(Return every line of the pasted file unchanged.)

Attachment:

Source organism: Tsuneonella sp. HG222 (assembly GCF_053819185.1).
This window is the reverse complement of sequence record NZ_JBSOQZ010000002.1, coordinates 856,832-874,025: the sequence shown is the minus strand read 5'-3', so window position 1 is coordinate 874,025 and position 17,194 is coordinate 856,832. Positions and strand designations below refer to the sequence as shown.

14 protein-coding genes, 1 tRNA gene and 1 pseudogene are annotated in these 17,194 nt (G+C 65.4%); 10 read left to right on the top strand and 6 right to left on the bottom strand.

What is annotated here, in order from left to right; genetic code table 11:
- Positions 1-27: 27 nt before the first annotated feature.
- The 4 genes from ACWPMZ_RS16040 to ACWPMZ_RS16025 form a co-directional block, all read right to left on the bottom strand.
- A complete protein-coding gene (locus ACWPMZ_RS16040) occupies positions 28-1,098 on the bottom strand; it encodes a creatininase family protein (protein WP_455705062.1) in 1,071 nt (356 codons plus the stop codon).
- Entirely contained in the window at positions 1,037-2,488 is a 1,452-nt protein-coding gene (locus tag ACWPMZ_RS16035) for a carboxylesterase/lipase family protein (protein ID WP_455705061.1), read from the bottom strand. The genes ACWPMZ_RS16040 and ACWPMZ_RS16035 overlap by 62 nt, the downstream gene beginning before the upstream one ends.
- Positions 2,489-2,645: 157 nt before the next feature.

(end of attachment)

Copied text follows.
Source organism: Tsuneonella sp. HG222 (assembly GCF_053819185.1).
This window is the reverse complement of sequence record NZ_JBSOQZ010000002.1, coordinates 856,832-874,025: the sequence shown is the minus strand read 5'-3', so window position 1 is coordinate 874,025 and position 17,194 is coordinate 856,832. Positions and strand designations below refer to the sequence as shown.

14 protein-coding genes, 1 tRNA gene and 1 pseudogene are annotated in these 17,194 nt (G+C 65.4%); 10 read left to right on the top strand and 6 right to left on the bottom strand.

What is annotated here, in order from left to right; genetic code table 11:
- Positions 1-27: 27 nt before the first annotated feature.
- The 4 genes from ACWPMZ_RS16040 to ACWPMZ_RS16025 form a co-directional block, all read right to left on the bottom strand.
- A complete protein-coding gene (locus ACWPMZ_RS16040) occupies positions 28-1,098 on the bottom strand; it encodes a creatininase family protein (protein WP_455705062.1) in 1,071 nt (356 codons plus the stop codon).
- Entirely contained in the window at positions 1,037-2,488 is a 1,452-nt protein-coding gene (locus tag ACWPMZ_RS16035) for a carboxylesterase/lipase family protein (protein ID WP_455705061.1), read from the bottom strand. The genes ACWPMZ_RS16040 and ACWPMZ_RS16035 overlap by 62 nt, the downstream gene beginning before the upstream one ends.
- Positions 2,489-2,645: 157 nt before the next feature.